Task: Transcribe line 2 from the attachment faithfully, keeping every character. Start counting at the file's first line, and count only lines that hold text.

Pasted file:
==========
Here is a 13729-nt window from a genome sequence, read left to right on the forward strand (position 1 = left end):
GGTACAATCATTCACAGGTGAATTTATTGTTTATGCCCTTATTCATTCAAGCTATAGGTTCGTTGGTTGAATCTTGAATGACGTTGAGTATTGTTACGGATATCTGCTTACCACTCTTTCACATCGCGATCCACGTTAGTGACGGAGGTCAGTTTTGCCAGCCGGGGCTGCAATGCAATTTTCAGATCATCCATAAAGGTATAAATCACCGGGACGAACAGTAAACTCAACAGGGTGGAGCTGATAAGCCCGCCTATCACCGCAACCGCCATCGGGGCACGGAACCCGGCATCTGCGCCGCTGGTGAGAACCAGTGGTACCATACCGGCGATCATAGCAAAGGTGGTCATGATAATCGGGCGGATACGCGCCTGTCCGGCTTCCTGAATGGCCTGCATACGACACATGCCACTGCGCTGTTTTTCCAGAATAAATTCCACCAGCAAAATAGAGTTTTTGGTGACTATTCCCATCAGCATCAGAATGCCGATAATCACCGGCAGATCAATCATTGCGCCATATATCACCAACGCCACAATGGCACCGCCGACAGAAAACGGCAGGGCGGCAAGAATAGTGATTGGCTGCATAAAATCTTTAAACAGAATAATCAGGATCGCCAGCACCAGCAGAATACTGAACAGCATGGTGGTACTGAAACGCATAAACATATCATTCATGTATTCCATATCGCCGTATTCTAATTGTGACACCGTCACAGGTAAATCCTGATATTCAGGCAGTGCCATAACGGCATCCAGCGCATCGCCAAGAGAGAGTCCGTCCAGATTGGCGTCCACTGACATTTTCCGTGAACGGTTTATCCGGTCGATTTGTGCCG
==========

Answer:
GGTACAATCATTCACAGGTGAATTTATTGTTTATGCCCTTATTCATTCAAGCTATAGGTTCGTTGGTTGAATCTTGAATGACGTTGAGTATTGTTACGGATATCTGCTTACCACTCTTTCACATCGCGATCCACGTTAGTGACGGAGGTCAGTTTTGCCAGCCGGGGCTGCAATGCAATTTTCAGATCATCCATAAAGGTATAAATCACCGGGACGAACAGTAAACTCAACAGGGTGGAGCTGATAAGCCCGCCTATCACCGCAACCGCCATCGGGGCACGGAACCCGGCATCTGCGCCGCTGGTGAGAACCAGTGGTACCATACCGGCGATCATAGCAAAGGTGGTCATGATAATCGGGCGGATACGCGCCTGTCCGGCTTCCTGAATGGCCTGCATACGACACATGCCACTGCGCTGTTTTTCCAGAATAAATTCCACCAGCAAAATAGAGTTTTTGGTGACTATTCCCATCAGCATCAGAATGCCGATAATCACCGGCAGATCAATCATTGCGCCATATATCACCAACGCCACAATGGCACCGCCGACAGAAAACGGCAGGGCGGCAAGAATAGTGATTGGCTGCATAAAATCTTTAAACAGAATAATCAGGATCGCCAGCACCAGCAGAATACTGAACAGCATGGTGGTACTGAAACGCATAAACATATCATTCATGTATTCCATATCGCCGTATTCTAATTGTGACACCGTCACAGGTAAATCCTGATATTCAGGCAGTGCCATAACGGCATCCAGCGCATCGCCAAGAGAGAGTCCGTCCAGATTGGCGTCCACTGACATTTTCCGTGAACGGTTTATCCGGTCGATTTGTGCCG